The spate of foreclosures in Florida could make it even more expensive to live the beachfront condo lifestyle that the state is famous for.
Condo associations, which collect fees from residents for maintenance, repairs, management salaries and utilities, have been losing revenue as the numbers of speculator-driven foreclosures rise. It turns out that many condo owners who are struggling to pay their mortgages are also falling behind on association dues.
“Who’s getting hurt are the people who actually bought to live there,” said Eric Glazer, a real estate attorney practicing in Hallandale, Fla. “They have to make up for a shortfall. The building needs a certain amount to run.”
In some South Florida condo buildings, 40% of the units are in foreclosure, Glazer said
Florida had the third highest rate of foreclosures in October behind Nevada and California, according to a report released Nov. 29 by RealtyTrac Inc., a foreclosure listing service. Foreclosure filings nationwide jumped 2% from September and nearly doubled from a year ago. Florida’s rate of one foreclosure filing for every 273 households was twice the national average.
Many of the condo owners now facing foreclosure in Florida never actually moved in. Speculators bought units during the boom, hoping to flip them but instead got caught by the downturn.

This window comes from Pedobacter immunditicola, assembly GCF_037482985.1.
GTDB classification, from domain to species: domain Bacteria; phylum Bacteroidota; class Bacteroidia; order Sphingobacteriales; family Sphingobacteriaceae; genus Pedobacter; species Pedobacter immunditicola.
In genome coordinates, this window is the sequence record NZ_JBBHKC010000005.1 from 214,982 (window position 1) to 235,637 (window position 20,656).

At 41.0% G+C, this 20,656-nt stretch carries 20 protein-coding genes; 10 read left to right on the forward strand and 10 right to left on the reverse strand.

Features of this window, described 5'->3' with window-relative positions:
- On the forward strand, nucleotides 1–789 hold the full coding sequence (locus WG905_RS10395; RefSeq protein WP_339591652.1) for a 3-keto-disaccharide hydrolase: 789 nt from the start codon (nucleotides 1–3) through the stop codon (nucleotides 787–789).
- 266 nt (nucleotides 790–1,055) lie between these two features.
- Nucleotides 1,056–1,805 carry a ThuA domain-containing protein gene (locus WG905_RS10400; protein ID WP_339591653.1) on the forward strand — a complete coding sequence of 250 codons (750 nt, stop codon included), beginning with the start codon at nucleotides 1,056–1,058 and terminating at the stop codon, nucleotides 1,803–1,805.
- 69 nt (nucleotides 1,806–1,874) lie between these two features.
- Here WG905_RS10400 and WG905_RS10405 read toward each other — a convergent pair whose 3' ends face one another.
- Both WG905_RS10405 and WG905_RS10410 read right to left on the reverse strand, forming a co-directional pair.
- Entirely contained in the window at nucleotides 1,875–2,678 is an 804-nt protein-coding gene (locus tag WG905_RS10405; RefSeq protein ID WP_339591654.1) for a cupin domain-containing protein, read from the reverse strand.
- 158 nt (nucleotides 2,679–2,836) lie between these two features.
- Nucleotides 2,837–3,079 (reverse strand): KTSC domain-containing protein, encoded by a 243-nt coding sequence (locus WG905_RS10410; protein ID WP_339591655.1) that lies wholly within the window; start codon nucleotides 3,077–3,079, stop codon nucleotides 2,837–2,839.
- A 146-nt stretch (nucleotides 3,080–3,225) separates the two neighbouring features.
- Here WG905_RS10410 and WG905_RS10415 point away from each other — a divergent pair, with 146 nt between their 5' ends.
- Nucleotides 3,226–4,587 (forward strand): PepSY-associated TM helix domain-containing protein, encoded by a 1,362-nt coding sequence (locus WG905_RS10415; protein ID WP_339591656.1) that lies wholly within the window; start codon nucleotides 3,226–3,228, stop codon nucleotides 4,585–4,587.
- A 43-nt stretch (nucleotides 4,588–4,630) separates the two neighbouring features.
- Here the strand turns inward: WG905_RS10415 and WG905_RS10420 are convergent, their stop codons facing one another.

Greg Ward, real estate litigation attorney in Fort Lauderdale, said homeowners associations are fighting in court to recover lost fees and special assessment payments. But mortgage lenders must be paid first before condo associations get a dime.
Jane F. Bolin, managing partner of Foundation Property Services, a property management company, said condo associations are digging into savings to make up for the lost condo fees. But condo owners will likely be hit by larger than normal special assessments if a hurricane hits and expensive repairs are needed.
“The main issue right now is that it’s depleting the operating funds for the associations,” Bolin said. “They have to cover the cost of lawn care and maintenance. They have tight budgets and they’re having to foot the bill.”